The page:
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Recombinant AKT2 protein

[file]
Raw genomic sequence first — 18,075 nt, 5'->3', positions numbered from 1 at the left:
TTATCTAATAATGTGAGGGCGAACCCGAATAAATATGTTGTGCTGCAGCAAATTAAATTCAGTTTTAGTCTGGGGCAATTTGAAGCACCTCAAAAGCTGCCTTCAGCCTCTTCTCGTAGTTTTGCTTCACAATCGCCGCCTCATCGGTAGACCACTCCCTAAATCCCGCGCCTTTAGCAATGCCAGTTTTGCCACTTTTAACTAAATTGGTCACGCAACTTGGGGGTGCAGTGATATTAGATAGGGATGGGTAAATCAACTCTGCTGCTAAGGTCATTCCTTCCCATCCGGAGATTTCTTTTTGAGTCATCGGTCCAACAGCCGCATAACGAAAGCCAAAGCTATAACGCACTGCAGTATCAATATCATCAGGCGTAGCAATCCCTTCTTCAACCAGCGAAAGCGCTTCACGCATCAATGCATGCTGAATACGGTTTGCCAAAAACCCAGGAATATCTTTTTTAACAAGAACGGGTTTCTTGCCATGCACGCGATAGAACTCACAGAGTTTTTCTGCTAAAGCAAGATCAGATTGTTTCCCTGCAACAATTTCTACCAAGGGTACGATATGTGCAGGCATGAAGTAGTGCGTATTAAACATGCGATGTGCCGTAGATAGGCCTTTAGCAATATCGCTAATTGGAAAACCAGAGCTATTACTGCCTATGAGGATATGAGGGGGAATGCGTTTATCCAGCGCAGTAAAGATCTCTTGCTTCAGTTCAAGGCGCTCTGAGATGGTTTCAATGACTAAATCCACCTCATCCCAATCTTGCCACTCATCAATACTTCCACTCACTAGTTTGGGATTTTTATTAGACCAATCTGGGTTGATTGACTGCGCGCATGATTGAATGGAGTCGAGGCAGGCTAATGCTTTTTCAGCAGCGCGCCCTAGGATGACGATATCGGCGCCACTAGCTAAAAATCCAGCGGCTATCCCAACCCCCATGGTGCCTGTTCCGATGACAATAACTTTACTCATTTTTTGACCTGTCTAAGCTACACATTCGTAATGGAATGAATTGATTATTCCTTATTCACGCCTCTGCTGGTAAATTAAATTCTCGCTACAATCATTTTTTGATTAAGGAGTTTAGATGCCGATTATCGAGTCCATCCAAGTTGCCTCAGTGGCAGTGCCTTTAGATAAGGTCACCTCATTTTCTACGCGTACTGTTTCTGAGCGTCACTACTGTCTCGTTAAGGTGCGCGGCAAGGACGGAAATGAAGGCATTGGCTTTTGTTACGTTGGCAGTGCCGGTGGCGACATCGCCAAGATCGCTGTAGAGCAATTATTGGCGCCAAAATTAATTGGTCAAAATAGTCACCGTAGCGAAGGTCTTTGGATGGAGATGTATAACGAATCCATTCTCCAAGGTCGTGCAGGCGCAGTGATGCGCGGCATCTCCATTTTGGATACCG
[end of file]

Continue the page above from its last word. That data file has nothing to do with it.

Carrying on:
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AKT2 (AKT Serine/Threonine Kinase 2), also known as Protein Kinase B Beta, PRKBB or PKB Beta, is one of 3 closely related serine/threonine-protein kinases (AKT2, AKT2 and AKT3) called the AKT kinase, and which regulate many processes including metabolism, proliferation, cell survival, growth and angiogenesis. This is mediated through serine and/or threonine phosphorylation of a range of downstream substrates. Over 100 substrate candidates have been reported so far, but for most of them, no isoform specificity has been reported. AKT is responsible of the regulation of glucose uptake and the storage of glucose. It also regulates cell survival via the phosphorylation of MAP3K5 (apoptosis signal-related kinase), mediates insulin-stimulated protein synthesis by phosphorylating TSC2. AKT is involved in the phosphorylation of members of the FOXO factors (Forkhead family of transcription factors), leading to binding of 14-3-3 proteins and cytoplasmic localization. AKT has an important role in the regulation of NF-kappa-B-dependent gene transcription and positively regulates the activity of CREB1 (cyclic AMP (cAMP)-response element binding protein). The Rho GTPase-activating protein DLC1 is another substrate and its phosphorylation is implicated in the regulation cell proliferation and cell growth. AKT plays a role as key modulator of the AKT-mTOR signaling pathway controlling the correct neuron positioning, dendritic development and synapse formation. One of the few specific substrates of AKT2 identified recently is PITX2. Phosphorylation of PITX2 impairs its association with the CCND1 mRNA-stabilizing complex thus shortening the half-life of CCND1. AKT2 seems also to be the principal isoform responsible of the regulation of glucose uptake. It phosphorylates C2CD5 on Ser-197 during insulin-stimulated adipocytes. AKT2 is also specifically involved in skeletal muscle differentiation, one of its substrates in this process being ANKRD2.

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